press-cameras
Image: Richard Masoner/Flickr

Organising the perfect press event involves a number of key factors including venue, time, guestlist, experience and, most importantly, communication.

Rule number one in the organization must always be to allow yourself enough time to get the event in the right people’s diaries. Journalists are generally very busy people who get invited to an awful lot of events, so if you want to minimize the risk of a date clash then be sure to get in there first.

Of course, often the most difficult part of planning a press event is giving the press a reason to attend. The experience that the attendees will have at the event requires careful thought, why should they take time out of their day to be at your event? Think carefully about what you’re promoting and use this event to give the attendees an experience that they won’t get if they’re not there. Launching a new product? Then give them the first opportunity to use it. Opening a new bar?  Give them an exclusive look before the public. Launching a new fashion line? Offer them exclusive interview opportunities with the designer.

Venue and time require careful consideration. Which press are you targeting and where are they based? Choose a venue that’s both convenient location wise and unique. Research the date before issuing invites and double check that it doesn’t clash with any other similar events, therefore you’ll be sure to get your invite in there first. Also pay close attention to the timing of your event and consider if it’s an event more suited to daytime or evening.

Communication is key and the initial invite is just the first step. Tailor your invites personally to key press and never be afraid to follow up. If you don’t receive an immediate RSVP don’t give up, remember journalists are busy people. A follow up email stating why the event is such a good fit for their publication can go a long way.  Also ensure that the journalists have all the information they need from the initial introduction. Including a full press release when sending the invitations will offer additional insight into the product, launch or venue and also give the journalist material should they wish to write an advance feature.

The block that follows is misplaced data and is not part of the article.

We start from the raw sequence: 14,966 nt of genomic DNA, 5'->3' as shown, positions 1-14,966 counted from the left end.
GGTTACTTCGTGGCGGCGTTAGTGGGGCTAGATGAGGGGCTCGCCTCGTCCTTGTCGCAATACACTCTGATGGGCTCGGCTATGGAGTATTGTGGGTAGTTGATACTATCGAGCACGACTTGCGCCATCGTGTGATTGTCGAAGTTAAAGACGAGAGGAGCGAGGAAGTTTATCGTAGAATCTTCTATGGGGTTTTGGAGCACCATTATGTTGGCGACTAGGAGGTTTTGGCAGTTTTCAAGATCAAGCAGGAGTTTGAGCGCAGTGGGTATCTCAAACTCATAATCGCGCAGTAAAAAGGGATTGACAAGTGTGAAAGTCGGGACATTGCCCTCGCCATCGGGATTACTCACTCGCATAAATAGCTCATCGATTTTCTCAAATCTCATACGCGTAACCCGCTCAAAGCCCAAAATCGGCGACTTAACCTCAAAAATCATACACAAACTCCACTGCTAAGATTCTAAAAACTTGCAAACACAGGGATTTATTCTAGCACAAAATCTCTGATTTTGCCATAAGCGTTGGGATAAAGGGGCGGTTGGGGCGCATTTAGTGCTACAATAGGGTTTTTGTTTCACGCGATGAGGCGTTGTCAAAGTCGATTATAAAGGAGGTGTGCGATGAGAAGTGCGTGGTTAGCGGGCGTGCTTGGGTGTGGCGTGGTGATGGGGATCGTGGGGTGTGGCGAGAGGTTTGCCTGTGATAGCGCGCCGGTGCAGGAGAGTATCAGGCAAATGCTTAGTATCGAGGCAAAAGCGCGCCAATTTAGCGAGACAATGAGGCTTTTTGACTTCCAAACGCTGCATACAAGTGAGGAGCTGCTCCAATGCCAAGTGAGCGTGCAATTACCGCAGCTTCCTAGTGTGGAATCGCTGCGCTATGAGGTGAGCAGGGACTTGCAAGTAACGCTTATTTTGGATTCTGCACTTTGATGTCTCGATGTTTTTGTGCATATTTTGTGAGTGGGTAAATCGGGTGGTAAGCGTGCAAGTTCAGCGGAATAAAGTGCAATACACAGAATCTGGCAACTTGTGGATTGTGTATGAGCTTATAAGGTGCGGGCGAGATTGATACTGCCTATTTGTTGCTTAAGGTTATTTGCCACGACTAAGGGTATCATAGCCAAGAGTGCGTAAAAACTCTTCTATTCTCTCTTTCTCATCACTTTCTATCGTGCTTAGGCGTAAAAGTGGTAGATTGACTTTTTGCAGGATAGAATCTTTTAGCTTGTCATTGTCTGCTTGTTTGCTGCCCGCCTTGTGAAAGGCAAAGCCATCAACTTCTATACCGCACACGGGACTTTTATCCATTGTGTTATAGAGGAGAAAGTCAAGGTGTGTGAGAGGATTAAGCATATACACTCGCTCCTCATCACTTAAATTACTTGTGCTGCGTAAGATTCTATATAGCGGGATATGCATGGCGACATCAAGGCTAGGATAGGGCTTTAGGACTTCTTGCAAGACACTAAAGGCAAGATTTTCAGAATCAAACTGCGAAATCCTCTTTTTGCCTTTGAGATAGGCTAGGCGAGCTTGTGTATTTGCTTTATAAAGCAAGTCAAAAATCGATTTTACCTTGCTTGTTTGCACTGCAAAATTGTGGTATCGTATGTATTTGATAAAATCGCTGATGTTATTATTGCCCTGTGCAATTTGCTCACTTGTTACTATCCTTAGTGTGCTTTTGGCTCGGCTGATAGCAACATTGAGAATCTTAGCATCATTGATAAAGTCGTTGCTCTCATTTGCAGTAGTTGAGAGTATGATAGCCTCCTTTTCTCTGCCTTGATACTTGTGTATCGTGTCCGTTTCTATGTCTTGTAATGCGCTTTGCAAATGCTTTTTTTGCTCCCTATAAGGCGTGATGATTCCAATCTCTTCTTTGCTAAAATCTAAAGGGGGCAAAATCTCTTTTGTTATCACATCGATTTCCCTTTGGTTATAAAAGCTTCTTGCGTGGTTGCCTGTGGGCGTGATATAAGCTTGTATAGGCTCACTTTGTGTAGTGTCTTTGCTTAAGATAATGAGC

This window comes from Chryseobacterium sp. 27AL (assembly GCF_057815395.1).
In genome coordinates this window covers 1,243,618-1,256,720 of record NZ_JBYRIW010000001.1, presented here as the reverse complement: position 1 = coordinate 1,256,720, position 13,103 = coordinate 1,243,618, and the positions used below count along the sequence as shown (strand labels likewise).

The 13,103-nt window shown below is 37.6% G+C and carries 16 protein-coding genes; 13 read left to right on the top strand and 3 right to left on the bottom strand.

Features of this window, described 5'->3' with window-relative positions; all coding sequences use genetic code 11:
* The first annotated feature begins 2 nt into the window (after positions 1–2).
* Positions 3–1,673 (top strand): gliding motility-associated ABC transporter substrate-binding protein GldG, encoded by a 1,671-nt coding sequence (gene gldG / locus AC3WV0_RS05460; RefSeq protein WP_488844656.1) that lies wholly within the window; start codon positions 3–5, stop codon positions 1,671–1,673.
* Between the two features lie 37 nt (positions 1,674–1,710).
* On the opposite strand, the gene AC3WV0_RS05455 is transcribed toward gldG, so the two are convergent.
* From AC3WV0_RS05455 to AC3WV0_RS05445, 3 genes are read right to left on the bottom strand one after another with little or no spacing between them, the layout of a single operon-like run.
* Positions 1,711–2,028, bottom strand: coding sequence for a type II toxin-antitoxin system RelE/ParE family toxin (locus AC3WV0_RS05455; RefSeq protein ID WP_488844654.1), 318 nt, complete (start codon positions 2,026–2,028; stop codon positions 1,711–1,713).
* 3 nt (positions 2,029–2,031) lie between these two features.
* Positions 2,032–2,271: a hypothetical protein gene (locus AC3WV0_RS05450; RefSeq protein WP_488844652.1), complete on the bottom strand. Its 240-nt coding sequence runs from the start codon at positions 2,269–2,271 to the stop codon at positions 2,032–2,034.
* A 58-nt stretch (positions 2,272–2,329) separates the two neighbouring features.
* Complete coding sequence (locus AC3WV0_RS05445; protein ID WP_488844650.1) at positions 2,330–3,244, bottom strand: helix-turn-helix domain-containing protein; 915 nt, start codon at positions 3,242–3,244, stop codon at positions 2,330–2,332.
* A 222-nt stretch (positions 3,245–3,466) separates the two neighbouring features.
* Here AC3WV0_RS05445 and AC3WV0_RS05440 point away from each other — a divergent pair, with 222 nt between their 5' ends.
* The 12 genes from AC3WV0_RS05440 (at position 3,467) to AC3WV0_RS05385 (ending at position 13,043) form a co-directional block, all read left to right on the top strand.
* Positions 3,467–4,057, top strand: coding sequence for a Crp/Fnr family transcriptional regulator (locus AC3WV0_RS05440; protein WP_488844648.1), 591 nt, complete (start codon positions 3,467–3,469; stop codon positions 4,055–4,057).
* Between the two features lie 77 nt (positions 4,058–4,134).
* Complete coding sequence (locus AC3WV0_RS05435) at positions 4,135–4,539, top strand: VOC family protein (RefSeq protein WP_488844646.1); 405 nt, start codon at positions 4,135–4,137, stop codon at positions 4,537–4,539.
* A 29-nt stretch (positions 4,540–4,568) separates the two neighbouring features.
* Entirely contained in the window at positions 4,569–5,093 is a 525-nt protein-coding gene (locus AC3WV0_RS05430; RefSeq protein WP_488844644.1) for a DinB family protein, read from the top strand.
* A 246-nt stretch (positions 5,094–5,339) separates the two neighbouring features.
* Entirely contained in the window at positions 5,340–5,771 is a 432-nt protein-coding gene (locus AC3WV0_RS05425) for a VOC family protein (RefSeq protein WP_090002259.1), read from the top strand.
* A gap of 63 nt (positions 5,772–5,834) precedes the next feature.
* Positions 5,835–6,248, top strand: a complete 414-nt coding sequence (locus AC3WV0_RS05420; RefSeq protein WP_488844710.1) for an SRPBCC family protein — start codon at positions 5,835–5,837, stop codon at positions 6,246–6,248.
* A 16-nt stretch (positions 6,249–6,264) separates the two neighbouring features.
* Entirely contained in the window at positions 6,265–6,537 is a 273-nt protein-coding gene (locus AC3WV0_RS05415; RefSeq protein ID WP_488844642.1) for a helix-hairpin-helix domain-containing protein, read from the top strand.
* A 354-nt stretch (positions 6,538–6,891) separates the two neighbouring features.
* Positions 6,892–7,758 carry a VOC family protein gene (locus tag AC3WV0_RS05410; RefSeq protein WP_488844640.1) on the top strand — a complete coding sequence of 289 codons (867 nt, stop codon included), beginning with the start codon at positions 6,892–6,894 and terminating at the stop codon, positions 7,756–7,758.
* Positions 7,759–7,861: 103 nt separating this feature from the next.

Of course we live in the age of social media and never is social media more important than with a press event. Before the event make sure that everyone on the guestlist is fully aware of your Twitter, Instagram and other social media handles and set up an event hashtag (that will make your media monitoring much easier afterwards).

No longer do you only want journalists at your press event but also social influencers, those who will talk about the launch and those who have an audience who will listen.  It’s vital to understand the audience of your event and know who can offer you the best reach. Very often that can be bloggers and social influencers as much as journalists.

So now you’ve got the guests there, they have all the social media details and they’re posting away, now what? Hopefully your guests will have been greeted at the door and you’re able to pinpoint the key individuals. You need to be thinking ahead in terms of photography and will have briefed the event photographer on who you want photos of, what branding needs to be in the background and what the must have shots are. You’ll need these post event! You’ll also want to think about your client’s needs, which guests do you need to get the client in front of? Make sure you know your guestlist inside out and that you’re able to offer insightful introductions between your client and the guests that could lead to further interest and coverage. Also be prepared to answer questions. If anyone’s an expert on the subject of this event it’s you and you need to be able to answer any questions the guests may have.

But the perfect event doesn’t end when the last Champagne glass has been put down, there’s still work to do! So what should be on your post event checklist?

  • Go through the event photography and select key images to be sent out to journalists (check people, branding and placement)
  • Write a post event press release with quotes and key highlights from the event
  • Contact attendees to thank them for coming and include the post event press release and a link to download a selection of key images
  • Monitor your social media coverage (number of hashtag posts, total reach, total engagements)
  • Monitor, record and follow up all coverage to present to the client

Organising a good press event undoubtedly requires a large level of planning, but done correctly is the best PR tool you can have.

 

 

By Gabrielle Miller, owner, Cool As Group